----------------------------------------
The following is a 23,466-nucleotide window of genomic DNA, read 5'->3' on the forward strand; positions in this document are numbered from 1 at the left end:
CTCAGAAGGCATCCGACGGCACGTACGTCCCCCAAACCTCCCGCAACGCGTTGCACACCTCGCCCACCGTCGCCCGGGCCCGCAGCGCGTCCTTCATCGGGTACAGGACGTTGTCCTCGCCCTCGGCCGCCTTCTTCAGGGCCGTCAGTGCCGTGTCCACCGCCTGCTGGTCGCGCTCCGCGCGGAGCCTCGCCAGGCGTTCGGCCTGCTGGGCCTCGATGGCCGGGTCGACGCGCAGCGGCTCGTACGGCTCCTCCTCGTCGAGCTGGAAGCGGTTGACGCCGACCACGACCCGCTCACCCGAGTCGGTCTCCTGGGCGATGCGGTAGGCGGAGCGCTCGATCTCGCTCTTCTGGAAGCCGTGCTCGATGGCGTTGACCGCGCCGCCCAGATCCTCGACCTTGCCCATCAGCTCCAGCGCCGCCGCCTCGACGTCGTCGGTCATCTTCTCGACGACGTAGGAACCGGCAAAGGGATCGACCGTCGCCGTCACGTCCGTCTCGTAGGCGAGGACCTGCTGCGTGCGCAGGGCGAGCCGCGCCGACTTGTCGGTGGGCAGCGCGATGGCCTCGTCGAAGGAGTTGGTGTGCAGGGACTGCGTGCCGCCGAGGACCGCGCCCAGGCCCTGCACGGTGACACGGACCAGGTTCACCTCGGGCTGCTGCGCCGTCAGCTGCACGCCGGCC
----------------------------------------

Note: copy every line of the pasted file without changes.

The following is a 23,466-nucleotide window of genomic DNA, read 5'->3' on the forward strand; positions in this document are numbered from 1 at the left end:
CTCAGAAGGCATCCGACGGCACGTACGTCCCCCAAACCTCCCGCAACGCGTTGCACACCTCGCCCACCGTCGCCCGGGCCCGCAGCGCGTCCTTCATCGGGTACAGGACGTTGTCCTCGCCCTCGGCCGCCTTCTTCAGGGCCGTCAGTGCCGTGTCCACCGCCTGCTGGTCGCGCTCCGCGCGGAGCCTCGCCAGGCGTTCGGCCTGCTGGGCCTCGATGGCCGGGTCGACGCGCAGCGGCTCGTACGGCTCCTCCTCGTCGAGCTGGAAGCGGTTGACGCCGACCACGACCCGCTCACCCGAGTCGGTCTCCTGGGCGATGCGGTAGGCGGAGCGCTCGATCTCGCTCTTCTGGAAGCCGTGCTCGATGGCGTTGACCGCGCCGCCCAGATCCTCGACCTTGCCCATCAGCTCCAGCGCCGCCGCCTCGACGTCGTCGGTCATCTTCTCGACGACGTAGGAACCGGCAAAGGGATCGACCGTCGCCGTCACGTCCGTCTCGTAGGCGAGGACCTGCTGCGTGCGCAGGGCGAGCCGCGCCGACTTGTCGGTGGGCAGCGCGATGGCCTCGTCGAAGGAGTTGGTGTGCAGGGACTGCGTGCCGCCGAGGACCGCGCCCAGGCCCTGCACGGTGACACGGACCAGGTTCACCTCGGGCTGCTGCGCCGTCAGCTGCACGCCGGCC